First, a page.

2. Is it ok what I'm trying to achive? Should the shading affect only the text part or it's better in the first picture?

Of course, anything you may add or personal opinions are welcome

• It would be helpful if you composed a fully compilable MWE including \documentclass and the appropriate packages that sets up the problem. While solving problems can be fun, setting them up is not. Then, those trying to help can simply cut and paste your MWE and get started on solving the problem. – Peter Grill Apr 27 '13 at 18:08
• I would recommend you have a look at mdframed and/or varwidth combination. – Peter Grill Apr 27 '13 at 18:09
• @PeterGrill Added a MWE. I've tried to include (some time ago) the mdframed package and had some clashing problems. I didn't spend much time trying to fix it either. – Nico Apr 27 '13 at 18:45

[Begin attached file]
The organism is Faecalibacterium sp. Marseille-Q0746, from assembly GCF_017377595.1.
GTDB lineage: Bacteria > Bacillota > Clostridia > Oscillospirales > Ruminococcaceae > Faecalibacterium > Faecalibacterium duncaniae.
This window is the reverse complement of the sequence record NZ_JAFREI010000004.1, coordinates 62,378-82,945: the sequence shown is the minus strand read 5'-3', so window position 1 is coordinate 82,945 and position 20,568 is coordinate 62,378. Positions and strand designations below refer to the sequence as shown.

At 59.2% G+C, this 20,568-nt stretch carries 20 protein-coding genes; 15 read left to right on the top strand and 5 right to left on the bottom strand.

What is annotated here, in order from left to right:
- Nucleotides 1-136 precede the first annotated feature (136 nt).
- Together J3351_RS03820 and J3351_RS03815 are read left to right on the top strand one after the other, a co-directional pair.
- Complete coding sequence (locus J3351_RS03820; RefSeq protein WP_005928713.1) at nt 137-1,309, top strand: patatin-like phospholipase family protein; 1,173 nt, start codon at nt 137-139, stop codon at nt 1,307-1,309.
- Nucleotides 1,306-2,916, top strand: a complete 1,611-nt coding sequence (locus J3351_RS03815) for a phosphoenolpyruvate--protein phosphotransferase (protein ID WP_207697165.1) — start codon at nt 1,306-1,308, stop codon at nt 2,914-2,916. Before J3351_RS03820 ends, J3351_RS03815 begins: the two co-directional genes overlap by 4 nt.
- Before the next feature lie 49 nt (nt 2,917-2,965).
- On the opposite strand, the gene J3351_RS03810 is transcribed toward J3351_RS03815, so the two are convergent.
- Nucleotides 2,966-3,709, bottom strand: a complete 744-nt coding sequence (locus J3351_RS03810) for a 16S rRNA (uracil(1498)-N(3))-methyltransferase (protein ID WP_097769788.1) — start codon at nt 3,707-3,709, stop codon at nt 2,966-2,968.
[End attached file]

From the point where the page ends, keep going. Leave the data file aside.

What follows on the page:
Here is a version using the mdframed package. The first image below uses shadequote and the second image below uses the mdframed environment.

## Code:

\documentclass[11pt]{report}
\usepackage{mdframed}
\usepackage{framed}
\usepackage{xcolor}

leftmargin=15pt,
rightmargin=15pt,
backgroundcolor=gray!25,
linewidth=0pt,
skipbelow=\topskip,
skipabove=\topskip
}

\ignorespaces%
}{%
\end{mdframed}%
\ignorespacesafterend%
}%

\begin{document}
Text before. Text before. Text before. Text before.
Text before. Text before. Text before. Text before.
Text before. Text before. Text before.

shadequote: Refactoring is the process of changing a software system in such a way
that it does not alter the external behavior of the code yet improves its
internal structure. It is a disciplined way to clean up code that minimizes
the chances of introducing bugs. In essence when you refactor you are improving
the design of the code after it has been written.

Text after Text After Text after Text After Text after